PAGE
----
Monday, March 23, 2020

TCM -- Destination Tokyo -- March 23, 2020

Anyone struggling "emotionally" over current events, this will put things in perspective: Destination Tokyo with Cary Grant, 1943. TCM, thank you.

TCM is doing a lot of submarine war movies for some reason. Usually I catch the reason why they have chosen the weekly/monthly theme they have chosen but in this case I missed it. 

Dinner: from March 19, 2020:
A reader sent me this recipe to take my mind off things, telling me it would cure almost any malady. 
I stopped by the neighborhood grocery store this a.m. to get cinnamon rolls for breakfast. Fresh bread was just being delivered but I did not need any eggs. And, of course, no Clorox, but in the big scheme of things, everything else.

There was very little beef but there was enough. They are doing a great job keeping up. But then I found a 3.3-pound pork shoulder. Wow. It was near its expiration date so it was selling for half price. I paid about $5.50 which comes out to about $1.75/pound. What a deal. And, wow, the pulled pork came out perfectly. Thank you to the reader who sent me the recipe.

  • the pulled pork will take the flavor of the barbecue sauce you choose, so choose wisely;
  • maybe slightly less barbecue sauce and slightly more chicken broth next time;
  • this particular pulled pork seemed a bit sweet; maybe slightly less brown sugar next time;
  • I'm not sure how important fresh thyme is; it took the longest to prepare -- all the chopping -- but I love thyme so I was glad to see it in the recipe and chopping/preparation, for me, is very, very relaxing; I don't mind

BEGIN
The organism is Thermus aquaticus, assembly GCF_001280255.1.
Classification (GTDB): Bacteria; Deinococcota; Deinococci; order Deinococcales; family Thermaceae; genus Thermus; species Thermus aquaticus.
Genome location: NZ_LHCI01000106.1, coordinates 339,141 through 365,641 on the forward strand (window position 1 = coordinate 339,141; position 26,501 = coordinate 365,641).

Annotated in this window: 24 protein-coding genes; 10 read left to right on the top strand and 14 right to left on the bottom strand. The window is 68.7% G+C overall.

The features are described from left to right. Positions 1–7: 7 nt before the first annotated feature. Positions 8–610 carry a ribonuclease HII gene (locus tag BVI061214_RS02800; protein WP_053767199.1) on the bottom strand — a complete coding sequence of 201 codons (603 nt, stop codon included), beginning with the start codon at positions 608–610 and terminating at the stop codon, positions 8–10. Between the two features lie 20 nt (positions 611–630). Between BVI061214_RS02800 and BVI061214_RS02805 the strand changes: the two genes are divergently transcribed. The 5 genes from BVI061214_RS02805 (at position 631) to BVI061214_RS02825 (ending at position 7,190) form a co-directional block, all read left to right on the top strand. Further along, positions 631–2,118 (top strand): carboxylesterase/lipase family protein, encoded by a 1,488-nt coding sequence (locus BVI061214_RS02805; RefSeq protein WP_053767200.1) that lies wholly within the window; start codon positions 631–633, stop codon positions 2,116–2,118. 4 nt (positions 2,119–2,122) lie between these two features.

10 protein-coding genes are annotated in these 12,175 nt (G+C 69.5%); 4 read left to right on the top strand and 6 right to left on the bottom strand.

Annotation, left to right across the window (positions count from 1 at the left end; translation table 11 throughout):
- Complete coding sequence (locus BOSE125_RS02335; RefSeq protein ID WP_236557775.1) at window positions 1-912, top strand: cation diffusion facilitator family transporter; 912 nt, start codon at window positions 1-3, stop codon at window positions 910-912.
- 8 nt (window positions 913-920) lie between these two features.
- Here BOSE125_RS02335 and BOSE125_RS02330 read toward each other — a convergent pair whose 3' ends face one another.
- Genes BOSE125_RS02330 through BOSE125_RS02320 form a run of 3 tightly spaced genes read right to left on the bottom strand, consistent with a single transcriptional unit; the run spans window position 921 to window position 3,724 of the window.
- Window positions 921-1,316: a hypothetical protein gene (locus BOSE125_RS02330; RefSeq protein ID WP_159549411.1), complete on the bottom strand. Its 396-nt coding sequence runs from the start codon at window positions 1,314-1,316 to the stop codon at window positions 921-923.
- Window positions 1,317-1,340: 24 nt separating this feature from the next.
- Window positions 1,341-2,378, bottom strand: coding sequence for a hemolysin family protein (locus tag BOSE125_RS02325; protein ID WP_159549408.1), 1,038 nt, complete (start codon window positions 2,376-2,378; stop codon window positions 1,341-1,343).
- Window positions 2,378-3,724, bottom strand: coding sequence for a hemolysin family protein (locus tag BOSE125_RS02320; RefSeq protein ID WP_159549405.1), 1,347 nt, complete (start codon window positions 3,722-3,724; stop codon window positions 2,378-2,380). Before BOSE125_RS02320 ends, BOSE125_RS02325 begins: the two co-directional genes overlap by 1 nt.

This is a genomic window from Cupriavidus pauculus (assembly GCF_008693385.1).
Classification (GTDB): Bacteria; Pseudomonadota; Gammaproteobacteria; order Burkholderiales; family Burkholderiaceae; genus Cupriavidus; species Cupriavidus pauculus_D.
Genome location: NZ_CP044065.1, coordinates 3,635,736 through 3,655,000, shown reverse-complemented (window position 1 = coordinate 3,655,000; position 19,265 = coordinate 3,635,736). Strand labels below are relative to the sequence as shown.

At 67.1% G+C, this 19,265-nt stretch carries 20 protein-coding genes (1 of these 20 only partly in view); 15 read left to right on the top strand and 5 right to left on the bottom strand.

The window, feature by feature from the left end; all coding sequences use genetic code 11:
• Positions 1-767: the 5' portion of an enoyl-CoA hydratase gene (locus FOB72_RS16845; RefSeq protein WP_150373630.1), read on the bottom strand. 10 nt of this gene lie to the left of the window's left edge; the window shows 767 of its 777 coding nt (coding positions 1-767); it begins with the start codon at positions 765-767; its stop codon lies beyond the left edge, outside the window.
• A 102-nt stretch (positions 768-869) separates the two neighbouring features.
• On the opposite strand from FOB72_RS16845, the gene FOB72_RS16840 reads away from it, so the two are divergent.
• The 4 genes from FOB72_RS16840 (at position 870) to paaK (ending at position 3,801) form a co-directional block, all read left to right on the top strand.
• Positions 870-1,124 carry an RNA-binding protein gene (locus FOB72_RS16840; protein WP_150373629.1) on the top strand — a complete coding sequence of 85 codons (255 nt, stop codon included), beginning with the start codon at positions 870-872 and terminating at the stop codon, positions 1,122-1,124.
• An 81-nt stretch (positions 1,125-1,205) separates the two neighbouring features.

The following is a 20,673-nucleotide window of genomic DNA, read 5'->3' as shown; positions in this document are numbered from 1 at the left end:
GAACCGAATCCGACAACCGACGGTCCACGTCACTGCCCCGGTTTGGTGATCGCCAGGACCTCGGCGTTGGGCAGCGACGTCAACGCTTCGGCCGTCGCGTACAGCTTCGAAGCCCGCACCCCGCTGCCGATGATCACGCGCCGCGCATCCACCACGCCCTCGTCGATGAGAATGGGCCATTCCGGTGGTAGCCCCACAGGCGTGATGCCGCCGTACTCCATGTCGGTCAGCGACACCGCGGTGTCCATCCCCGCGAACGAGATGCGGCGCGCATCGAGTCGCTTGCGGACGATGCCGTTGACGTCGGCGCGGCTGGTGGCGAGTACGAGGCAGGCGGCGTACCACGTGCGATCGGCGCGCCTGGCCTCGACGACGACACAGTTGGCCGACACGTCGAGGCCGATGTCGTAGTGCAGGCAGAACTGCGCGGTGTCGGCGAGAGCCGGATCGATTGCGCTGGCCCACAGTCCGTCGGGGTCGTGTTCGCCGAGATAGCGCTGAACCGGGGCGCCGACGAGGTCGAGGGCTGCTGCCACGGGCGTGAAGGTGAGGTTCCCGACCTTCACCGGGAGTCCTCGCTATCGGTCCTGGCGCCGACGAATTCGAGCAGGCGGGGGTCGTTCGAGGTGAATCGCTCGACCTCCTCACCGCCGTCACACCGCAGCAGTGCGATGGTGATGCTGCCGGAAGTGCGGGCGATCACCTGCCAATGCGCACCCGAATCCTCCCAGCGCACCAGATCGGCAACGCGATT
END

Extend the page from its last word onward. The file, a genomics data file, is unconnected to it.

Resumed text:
• it goes without saying that the apple cider vinegar is critical, but I would use exactly the amount called for in the recipe 
Later, March 25, 2020:
The pulled pork recipe is outstanding. It turns out, that after a day of being refrigerated (and then being re-heated, of course) it is outstanding. I would not change the recipe at all. 
Highly, highly recommend toasting the hamburger buns.


  1. I lived it. Run Silent, Run Deep is a cool one. I didn't go out until 1985, so in a way far removed from the WW2 time. But it really did permeate the sub culture. Deployments to play HFRO games were continued right after WW2 and the feeling is/was very much of a war deployment, with walking on cans of food and hot racking and all of that.

    And being on the scope looking at bad guys with the crosshairs and the wave slap and turning circles, dancing with the one eyed lady. With warshots in the tube. It's just like a WW2 movie.

    You're pretty isolated (or at least when I was in). Could sink weeks/months before and nobody would no about it. Look at the Scorpion. EMCON isn't even a special condition for subs. Actually transmitting any radio message is the abnormal condition.

    It's a whole different world to be at sea. Very different feel than the Chair Force where you are always tied back to bases and generals and the US. Being at sea always has this strange British feel from a couple centuries ago. I mean we still have captain's mast and bread and water is a normal punishment. And on a sub, you're even isolate from the rest of the Navy. Maybe you come to PD and get the broadcast periodically. But you're running silent. And no bandwidth for much news, letters, etc.

    I loved it.

    1. Great note. Thank you. As you know, my son-in-law was a nuclear submariner, serving in the US Navy for 15 years. He still wonders if he made the right decision despite the fact that by all indications it was the best decision.

      I learned from him exactly what you are talking about: being untethered. It has to be a very, very interesting and unique feeling.

      Thank you for taking the time to write such a long note. Much appreciated.